#3 LYNN HUGHES: For Dooley's initial season in 1964, Hughes paired with Preston Ridlehuber as part of Georgia's dual-quarterback system. That year, the sophomore signal caller led the Bulldogs in passing and was fourth on the team in rushing. With the emergence of quarterback Kirby Moore, Hughes was moved to the starting safety position in 1965, where he would be recognized as an All-SEC defender for both of his final two seasons. Also in 1965 and 1966, Hughes saw time at his original position as Georgia's No. 3 quarterback, completing a combined 19 of 29 passes. For his career, he passed for more than 700 yards, intercepted 10 passes on defense, and scored seven touchdowns (six rushing, one via interception return).
#2 ROBERT EDWARDS: As Georgia's starting right cornerback in 1994, Edwards recorded 64 tackles, four interceptions, and a team-high seven passes broken up. In the spring of 1995, what began as only an experiment resulted in a team’s solution when Edwards, who was being touted as a preseason all-star cornerback, was moved to
scat back position because of injuries to teammates. In a season-opening win over Georgia he junior rushed
for 169 yards on 30 carries, caught two passes for 42 yards, and scored a
modern-school-record five touchdowns in arguably the greatest offensive debut in Bulldog history. Despite being limited in several games with injuries from 1995 to 1997, Edwards still ranks fourth all time at UGA in rushing yards per game for a career. South Carolina, t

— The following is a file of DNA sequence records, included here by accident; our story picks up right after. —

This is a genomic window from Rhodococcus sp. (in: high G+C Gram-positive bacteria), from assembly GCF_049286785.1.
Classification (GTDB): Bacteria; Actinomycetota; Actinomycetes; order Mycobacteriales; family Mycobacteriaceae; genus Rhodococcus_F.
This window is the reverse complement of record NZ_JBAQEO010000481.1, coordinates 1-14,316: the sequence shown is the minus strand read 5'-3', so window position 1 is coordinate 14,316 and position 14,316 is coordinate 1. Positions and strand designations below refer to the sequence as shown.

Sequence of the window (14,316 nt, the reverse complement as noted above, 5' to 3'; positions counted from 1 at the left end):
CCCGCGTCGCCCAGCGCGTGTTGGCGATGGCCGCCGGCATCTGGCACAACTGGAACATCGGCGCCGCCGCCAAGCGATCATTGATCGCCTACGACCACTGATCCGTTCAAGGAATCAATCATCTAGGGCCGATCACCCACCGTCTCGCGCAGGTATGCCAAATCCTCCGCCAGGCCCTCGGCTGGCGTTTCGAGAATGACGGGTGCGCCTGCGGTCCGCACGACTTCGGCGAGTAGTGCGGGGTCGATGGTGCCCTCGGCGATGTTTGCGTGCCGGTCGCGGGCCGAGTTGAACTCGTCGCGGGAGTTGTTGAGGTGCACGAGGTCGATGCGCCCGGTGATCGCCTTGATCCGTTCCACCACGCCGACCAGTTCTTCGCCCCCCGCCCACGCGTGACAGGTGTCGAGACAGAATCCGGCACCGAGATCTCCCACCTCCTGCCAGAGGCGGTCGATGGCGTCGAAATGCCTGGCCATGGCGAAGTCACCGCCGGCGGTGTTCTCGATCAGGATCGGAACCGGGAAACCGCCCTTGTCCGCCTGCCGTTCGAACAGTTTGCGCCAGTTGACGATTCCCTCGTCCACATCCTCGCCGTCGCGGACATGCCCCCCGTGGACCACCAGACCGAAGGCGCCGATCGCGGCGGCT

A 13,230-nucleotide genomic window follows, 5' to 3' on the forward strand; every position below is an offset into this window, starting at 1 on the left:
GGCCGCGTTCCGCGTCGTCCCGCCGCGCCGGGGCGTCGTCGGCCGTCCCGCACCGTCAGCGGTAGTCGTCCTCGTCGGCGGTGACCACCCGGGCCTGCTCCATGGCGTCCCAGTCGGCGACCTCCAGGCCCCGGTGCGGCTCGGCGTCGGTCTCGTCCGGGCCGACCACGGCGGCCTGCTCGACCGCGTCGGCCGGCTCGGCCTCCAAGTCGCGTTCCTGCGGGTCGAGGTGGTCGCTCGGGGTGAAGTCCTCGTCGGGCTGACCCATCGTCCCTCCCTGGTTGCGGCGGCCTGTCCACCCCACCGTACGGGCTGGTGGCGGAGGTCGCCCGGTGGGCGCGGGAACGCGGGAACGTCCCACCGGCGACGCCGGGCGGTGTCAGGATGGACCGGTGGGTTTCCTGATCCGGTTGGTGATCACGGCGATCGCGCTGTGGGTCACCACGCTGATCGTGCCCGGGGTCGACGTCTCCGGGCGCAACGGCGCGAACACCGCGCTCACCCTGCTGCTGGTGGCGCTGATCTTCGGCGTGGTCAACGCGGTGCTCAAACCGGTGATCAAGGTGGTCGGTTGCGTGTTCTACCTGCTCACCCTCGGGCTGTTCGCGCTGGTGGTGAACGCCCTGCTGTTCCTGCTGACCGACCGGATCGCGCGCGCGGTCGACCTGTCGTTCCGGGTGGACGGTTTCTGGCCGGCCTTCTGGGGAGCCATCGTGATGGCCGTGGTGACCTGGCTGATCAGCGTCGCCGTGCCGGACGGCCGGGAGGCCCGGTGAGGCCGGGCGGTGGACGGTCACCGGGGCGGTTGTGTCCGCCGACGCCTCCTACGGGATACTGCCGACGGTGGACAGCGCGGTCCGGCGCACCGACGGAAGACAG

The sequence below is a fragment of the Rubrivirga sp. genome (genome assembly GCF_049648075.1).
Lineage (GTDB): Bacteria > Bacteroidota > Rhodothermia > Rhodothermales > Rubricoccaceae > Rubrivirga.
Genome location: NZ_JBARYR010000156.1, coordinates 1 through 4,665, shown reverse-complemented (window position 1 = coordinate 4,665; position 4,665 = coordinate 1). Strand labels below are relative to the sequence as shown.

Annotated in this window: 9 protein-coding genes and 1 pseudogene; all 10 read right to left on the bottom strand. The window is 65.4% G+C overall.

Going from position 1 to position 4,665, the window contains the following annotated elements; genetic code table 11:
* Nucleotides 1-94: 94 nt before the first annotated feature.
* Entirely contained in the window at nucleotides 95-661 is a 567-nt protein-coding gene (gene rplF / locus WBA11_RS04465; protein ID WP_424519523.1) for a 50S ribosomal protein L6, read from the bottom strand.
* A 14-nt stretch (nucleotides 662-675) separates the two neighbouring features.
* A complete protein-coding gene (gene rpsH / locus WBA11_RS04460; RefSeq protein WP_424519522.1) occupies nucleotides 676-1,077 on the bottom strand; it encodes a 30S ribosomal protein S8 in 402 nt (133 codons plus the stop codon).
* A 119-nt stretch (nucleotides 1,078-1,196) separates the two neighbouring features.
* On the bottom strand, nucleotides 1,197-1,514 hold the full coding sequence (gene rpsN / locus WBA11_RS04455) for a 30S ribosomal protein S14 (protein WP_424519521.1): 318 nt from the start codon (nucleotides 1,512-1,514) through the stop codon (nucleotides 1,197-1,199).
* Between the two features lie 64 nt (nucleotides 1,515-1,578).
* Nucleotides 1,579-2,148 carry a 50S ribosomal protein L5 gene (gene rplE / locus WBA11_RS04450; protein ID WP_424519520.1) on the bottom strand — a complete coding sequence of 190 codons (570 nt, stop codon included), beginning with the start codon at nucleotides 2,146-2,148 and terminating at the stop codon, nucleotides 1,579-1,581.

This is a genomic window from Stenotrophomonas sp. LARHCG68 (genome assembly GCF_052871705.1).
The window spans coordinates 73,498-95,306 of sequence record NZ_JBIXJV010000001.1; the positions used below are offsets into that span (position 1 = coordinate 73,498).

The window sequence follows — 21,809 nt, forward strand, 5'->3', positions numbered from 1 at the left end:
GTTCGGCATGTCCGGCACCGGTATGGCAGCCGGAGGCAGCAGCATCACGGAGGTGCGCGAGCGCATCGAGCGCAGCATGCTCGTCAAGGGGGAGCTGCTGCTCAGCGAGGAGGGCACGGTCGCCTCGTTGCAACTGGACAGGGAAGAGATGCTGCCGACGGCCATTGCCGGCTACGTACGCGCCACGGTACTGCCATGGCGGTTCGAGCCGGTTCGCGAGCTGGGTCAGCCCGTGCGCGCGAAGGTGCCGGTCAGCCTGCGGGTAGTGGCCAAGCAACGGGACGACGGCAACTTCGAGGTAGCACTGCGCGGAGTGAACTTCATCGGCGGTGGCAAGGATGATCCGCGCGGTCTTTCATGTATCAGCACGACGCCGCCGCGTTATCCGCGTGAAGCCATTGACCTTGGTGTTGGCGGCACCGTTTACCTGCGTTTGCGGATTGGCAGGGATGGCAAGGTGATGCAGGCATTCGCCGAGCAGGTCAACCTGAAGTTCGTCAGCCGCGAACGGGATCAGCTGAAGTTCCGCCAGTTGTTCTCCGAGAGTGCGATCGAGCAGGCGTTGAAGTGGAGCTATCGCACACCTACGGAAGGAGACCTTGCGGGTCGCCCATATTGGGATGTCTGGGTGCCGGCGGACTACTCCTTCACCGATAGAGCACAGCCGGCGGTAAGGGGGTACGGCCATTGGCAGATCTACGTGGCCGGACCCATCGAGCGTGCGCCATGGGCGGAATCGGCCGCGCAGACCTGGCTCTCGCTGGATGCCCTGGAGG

#1 CHAMP BAILEY: Similarly to Hughes, Bailey didn't necessarily "switch" from one side to the other, but played both sides of the ball (actually, played all three, including special teams) at the same time. Not wanting Champ's extraordinary multi-threat talent go to waste, head coach Jim Donnan had the sophomore in 1997, besides starting at left cornerback for the Bulldogs, returning kickoffs and seeing time at wide receiver. By 1998, Bailey was considered perhaps the most versatile and exciting player in college football and a legitimate Heisman Trophy candidate. In his junior and final season, he tallied 52 tackles, three interceptions, 744 receiving yards, and 310 yards in total kick returns, while averaging a whopping combined total of 87 defensive, offensive, and special-team plays per game.
HONORABLE MENTION: DICKY CLARK is the last Bulldog to open a season (1974) as the team's starting quarterback before being moved to the defensive side of the ball the very next year. As a starting defensive end in 1976, he recorded 57 tackles and was recognized as first-team All-SEC ... Tight end-turned-defensive tackle-turned-tight end-turned-offensive tackle GUY MCINTYRE had one of the all-time best defensive performances by a true freshman in the Georgia-Florida series (1979) before later earning All-SEC honors as an offensive tackle in both 1982 and 1983 ... Before starting at offensive tackle for three straight seasons (1991-1993), including an All-American campaign as a senior, BERNARD WILLIAMS recorded 36 tackles and blocked four kicks as a freshman defensive lineman in 1990 ... Midway through his sophomore season of 1974, converted offensive tackle MIKE WILSON was moved to defensive tackle, where he ended the year as a starter. However, "Moonpie" returned to his original position as a junior and earned first-team All-American honors in 1976 as a senior.